Going to Punte del Este and not eating a Chivito would be like going to Coney Island and not eating a hot dog. Actually it would be worse. Chivito is the ultimate Uruguayan snack attack. It’s like a sandwich within a sandwich. It’s like Homer Simpson designed it. It’s like a South American Dagwood.
Like a lot of culinary curiosities, this grinder was invented long ago by a chef trying to please a patron with staples he had on hand in the kitchen (the woman, an Argentine, wanted goat but she got ham and cheese adorned steak on a roll). The particular incident was the catalyst for Uruguay’s national dish, the Chivito. By now these sandwiches come in all shapes and sizes, on different types of bread and with any number of adornments (roasted peppers, olives, pickled vegetables, herbs, etc). They are on the menu at the most posh establishments in town, as well as the most humble street carts on the beach. Locals eat these things around the clock but we journeyed out for ours at a much more respectable time; after drinking rum by the hotel pool all evening.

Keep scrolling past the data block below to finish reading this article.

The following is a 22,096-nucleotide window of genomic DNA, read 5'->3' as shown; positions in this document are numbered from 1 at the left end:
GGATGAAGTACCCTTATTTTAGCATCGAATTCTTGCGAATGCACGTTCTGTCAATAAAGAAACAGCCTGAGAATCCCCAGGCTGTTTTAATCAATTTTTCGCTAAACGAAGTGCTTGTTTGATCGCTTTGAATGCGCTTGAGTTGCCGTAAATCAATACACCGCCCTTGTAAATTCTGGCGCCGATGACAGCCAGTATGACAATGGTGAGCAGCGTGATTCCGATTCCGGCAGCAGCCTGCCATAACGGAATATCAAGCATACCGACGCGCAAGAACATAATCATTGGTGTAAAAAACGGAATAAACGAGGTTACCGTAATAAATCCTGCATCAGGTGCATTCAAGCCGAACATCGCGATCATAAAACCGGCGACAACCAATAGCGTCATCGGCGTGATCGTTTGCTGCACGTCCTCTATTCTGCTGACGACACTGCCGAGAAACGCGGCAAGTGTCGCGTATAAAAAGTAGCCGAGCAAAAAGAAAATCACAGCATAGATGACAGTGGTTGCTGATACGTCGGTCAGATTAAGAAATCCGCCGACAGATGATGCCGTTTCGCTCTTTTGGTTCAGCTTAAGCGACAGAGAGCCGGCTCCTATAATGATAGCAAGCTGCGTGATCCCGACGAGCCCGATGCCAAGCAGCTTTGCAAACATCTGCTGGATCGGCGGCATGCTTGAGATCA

Although quite aware of the choices before us, we decided to try ‘El Milagro’, a quiet whole-in-the-wall, off the main drag in a part of town that has long been forgotten by the glitz and glam set that heads farther and farther north up the coast by the minute. The place specializes in hot dogs, pizza by the meter, Chivito and Milanesa (a cousin to the chivito featuring a very thin, breaded and fried steak topped with a fried egg on a mayonnaise slathered soft roll). We ordered one of each of the last two on the list. Both sandwiches arrived in their purist form with hot crispy fries on the side. While the Milanesa was fresh-out-of-the-fryer crunchy deliciousness, the Chivito was by far the star of this show. A medium-rare griddled steak, layers of smokey ham and melted mozzarella, lettuce, tomato, mayonnaise and a perfectly fried egg all on a soft white roll.